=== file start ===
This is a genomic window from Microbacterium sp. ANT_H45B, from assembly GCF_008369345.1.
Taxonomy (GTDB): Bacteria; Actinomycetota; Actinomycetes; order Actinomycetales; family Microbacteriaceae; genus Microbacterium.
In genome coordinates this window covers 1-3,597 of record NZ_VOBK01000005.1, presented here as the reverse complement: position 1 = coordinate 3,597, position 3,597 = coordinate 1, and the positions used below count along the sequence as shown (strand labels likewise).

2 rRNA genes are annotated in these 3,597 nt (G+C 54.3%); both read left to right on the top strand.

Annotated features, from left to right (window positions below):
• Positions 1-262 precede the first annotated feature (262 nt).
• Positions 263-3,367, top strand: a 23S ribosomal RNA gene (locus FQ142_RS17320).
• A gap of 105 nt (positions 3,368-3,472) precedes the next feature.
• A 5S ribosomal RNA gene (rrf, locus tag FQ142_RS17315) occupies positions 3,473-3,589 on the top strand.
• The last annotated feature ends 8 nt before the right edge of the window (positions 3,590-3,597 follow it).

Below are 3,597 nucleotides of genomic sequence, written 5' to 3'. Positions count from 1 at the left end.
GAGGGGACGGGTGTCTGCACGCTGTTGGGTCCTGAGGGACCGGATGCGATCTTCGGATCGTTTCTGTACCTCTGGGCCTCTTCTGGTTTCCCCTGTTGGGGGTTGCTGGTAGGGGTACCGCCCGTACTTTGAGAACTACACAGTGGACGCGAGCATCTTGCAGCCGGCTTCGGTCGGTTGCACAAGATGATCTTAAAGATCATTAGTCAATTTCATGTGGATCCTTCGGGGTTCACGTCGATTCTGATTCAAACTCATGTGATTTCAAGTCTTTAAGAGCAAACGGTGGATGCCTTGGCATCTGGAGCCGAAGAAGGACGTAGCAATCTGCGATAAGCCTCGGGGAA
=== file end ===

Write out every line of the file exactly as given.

This is a genomic window from Microbacterium sp. ANT_H45B, from assembly GCF_008369345.1.
Taxonomy (GTDB): Bacteria; Actinomycetota; Actinomycetes; order Actinomycetales; family Microbacteriaceae; genus Microbacterium.
In genome coordinates this window covers 1-3,597 of record NZ_VOBK01000005.1, presented here as the reverse complement: position 1 = coordinate 3,597, position 3,597 = coordinate 1, and the positions used below count along the sequence as shown (strand labels likewise).

2 rRNA genes are annotated in these 3,597 nt (G+C 54.3%); both read left to right on the top strand.

Annotated features, from left to right (window positions below):
• Positions 1-262 precede the first annotated feature (262 nt).
• Positions 263-3,367, top strand: a 23S ribosomal RNA gene (locus FQ142_RS17320).
• A gap of 105 nt (positions 3,368-3,472) precedes the next feature.
• A 5S ribosomal RNA gene (rrf, locus tag FQ142_RS17315) occupies positions 3,473-3,589 on the top strand.
• The last annotated feature ends 8 nt before the right edge of the window (positions 3,590-3,597 follow it).

Below are 3,597 nucleotides of genomic sequence, written 5' to 3'. Positions count from 1 at the left end.
GAGGGGACGGGTGTCTGCACGCTGTTGGGTCCTGAGGGACCGGATGCGATCTTCGGATCGTTTCTGTACCTCTGGGCCTCTTCTGGTTTCCCCTGTTGGGGGTTGCTGGTAGGGGTACCGCCCGTACTTTGAGAACTACACAGTGGACGCGAGCATCTTGCAGCCGGCTTCGGTCGGTTGCACAAGATGATCTTAAAGATCATTAGTCAATTTCATGTGGATCCTTCGGGGTTCACGTCGATTCTGATTCAAACTCATGTGATTTCAAGTCTTTAAGAGCAAACGGTGGATGCCTTGGCATCTGGAGCCGAAGAAGGACGTAGCAATCTGCGATAAGCCTCGGGGAA